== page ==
- a hernia in which abdominal organs protrude into a baby’s umbilical cord.
Today is Omphalocele Awareness Day. Yes, there is such a thing!
I am talking about it today, because an “Omphalocele” made up part of the full disorder called Pentalogy of Cantrell, that our son Mitchell has. Chances are that you have not heard of either of these, so today is a good day to spread a little bit of awareness.
Omphaloceles are not that uncommon, around 1 in 5,000 babies may be born with one. It is a birth defect in which an infant’s intestine or other abdominal organs are outside of the body because of a hole in the belly button (navel) area. The intestines are covered only by a thin layer of tissue and can be easily seen. Our Doctor explained it to us that the stomach area just didn’t zip up at about 18 weeks and because the organs are not enclosed when they should be they expand and grow.
In Mitchell’s case, he grew a Giant Omphalocele, and there were four other defects in his midline area affecting the heart, sternum and diaphragm, giving him a diagnosis of Pentalogy of Cantrell. Many other babies are born with small and stand alone omphaloceles, and these are sometimes fixed right after the baby is born. In other cases, like us, they are a symptom of another condition.
Treatment of omphaloceles varies greatly depending on their size and other factors. A small omphalocele with no other problems may be repaired straight away, or in our case, Mitchell had a two year stay in hospital while he grew skin over the area and to give his lungs time to develop enough to go home. His repair surgery was not completed until he was 12 years old and it involved having implants put in his sides which were inflated slowly over 6 months (ended up taking 18 months due to infection) to stretch the skin to make room for the repair. Mitchell was a true omphalocele warrior getting through this process.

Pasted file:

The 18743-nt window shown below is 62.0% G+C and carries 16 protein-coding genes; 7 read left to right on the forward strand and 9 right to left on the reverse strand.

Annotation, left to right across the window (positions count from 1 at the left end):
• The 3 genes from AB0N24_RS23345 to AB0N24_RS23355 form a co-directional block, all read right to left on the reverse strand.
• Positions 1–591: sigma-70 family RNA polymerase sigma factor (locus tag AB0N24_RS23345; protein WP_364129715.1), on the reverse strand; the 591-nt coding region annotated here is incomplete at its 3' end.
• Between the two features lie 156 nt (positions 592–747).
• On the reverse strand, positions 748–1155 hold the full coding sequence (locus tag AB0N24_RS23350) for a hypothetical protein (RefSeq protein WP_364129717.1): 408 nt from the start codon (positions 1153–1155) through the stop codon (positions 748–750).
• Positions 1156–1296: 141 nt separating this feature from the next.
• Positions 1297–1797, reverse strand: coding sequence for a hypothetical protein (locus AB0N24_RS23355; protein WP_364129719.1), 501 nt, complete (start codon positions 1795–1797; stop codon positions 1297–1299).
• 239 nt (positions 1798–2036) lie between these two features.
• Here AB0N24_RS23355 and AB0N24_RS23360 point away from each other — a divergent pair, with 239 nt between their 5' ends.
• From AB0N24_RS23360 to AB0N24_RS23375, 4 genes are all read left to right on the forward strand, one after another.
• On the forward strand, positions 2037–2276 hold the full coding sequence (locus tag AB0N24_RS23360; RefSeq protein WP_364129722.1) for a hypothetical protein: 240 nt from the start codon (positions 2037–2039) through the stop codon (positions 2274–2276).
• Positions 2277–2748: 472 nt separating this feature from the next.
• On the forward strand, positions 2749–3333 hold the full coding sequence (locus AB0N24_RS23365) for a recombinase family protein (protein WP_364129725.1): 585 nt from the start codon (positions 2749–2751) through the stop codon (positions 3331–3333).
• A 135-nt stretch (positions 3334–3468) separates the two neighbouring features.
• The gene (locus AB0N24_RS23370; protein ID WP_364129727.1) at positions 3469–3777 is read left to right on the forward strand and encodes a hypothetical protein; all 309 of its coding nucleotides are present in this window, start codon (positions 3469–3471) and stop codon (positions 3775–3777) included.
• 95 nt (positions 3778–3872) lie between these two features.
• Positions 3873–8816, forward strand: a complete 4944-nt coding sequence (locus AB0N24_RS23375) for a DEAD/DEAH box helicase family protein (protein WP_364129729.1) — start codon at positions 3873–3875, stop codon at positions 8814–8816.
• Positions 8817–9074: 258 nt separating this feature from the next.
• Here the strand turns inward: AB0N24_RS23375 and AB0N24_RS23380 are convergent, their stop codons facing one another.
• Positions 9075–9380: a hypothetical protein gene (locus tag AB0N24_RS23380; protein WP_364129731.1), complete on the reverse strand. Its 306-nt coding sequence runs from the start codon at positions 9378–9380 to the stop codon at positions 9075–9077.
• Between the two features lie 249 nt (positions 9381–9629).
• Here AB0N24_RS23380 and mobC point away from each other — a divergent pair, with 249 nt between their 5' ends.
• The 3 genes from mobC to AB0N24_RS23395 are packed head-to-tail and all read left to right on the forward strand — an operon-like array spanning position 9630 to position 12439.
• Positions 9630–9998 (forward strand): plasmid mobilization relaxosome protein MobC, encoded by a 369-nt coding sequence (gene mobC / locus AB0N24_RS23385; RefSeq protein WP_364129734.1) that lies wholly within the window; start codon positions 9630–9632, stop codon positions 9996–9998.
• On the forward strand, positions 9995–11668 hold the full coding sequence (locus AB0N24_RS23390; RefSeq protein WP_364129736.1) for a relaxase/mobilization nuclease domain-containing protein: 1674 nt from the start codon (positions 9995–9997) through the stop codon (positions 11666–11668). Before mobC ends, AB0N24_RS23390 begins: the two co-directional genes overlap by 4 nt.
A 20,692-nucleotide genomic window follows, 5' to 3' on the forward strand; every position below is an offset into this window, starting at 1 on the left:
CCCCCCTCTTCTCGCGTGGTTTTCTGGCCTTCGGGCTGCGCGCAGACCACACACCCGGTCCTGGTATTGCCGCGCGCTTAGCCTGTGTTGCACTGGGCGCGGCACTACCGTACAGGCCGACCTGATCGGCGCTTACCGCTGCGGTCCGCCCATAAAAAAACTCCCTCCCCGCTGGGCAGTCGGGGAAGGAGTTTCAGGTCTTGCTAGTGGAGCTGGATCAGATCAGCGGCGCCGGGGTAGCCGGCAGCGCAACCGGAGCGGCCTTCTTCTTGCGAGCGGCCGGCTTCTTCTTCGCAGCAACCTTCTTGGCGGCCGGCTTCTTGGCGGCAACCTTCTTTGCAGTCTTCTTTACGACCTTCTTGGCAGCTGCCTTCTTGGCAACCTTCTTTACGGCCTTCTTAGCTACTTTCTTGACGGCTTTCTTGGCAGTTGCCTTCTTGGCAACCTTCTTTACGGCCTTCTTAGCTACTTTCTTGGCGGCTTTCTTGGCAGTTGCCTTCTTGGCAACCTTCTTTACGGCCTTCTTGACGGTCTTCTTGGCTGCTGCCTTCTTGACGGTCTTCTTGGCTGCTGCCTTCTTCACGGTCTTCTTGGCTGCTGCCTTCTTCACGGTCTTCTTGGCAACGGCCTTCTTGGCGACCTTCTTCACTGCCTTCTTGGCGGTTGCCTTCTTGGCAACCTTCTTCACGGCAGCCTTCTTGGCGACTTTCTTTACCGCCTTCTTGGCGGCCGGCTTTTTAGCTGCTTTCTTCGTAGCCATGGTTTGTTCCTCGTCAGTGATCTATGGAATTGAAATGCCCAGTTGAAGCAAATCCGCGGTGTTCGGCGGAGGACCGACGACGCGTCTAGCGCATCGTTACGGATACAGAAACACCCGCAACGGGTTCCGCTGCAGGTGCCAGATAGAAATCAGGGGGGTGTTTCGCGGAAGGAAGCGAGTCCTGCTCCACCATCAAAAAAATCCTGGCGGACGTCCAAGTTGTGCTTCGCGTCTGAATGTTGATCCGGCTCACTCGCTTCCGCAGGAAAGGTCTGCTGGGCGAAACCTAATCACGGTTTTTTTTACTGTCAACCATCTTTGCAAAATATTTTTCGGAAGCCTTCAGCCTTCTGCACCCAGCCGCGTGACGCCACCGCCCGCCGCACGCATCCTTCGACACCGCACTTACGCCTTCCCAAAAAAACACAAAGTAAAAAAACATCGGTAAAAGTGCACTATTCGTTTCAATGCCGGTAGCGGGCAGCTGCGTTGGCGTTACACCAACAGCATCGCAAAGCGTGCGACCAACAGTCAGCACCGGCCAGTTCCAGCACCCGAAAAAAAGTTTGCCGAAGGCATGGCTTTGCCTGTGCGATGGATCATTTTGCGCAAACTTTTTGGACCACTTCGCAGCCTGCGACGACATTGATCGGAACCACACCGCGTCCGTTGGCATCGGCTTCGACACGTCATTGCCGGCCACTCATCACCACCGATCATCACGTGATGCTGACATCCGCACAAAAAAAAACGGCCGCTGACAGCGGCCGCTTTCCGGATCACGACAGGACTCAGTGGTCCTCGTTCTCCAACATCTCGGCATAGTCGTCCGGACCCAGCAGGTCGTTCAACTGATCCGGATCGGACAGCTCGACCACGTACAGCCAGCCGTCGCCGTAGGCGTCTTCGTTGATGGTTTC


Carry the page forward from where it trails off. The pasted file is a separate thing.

In order to protect Mitchell’s privacy I don’t usually share photos of his omphalocele, but today I am including a couple to raise awareness and I hope that you can appreciate a little more just what a big journey he has lived through and just how brave he has been. If you have not seen an omphalocele before, it may help you to understand what it is and why it affects balance, digestion and means that there is no protective muscle layer over the organs. These are part of the reason, we are so hyper vigilant in watching out for falls and protecting his abdominal area.
In between these years, there were many periods that the skin broke down and it required daily dressing changes. And for us to keep Mitchell from scratching and touching. The omphalocele has just been a part of his journey, the effect that this has had on him has meant a tracheostomy for breathing for 13 years and an NG tube since birth.
When we first knew of Mitchell’s omphalocele (it was detected in an ultrasound), I joined a group called the MOO’s – Mothers of Omphaloceles, hence the symbol being a little cow print ribbon. Just in case you were wondering.
I hope that this teeny snapshot helps you to understand part of his and our journey.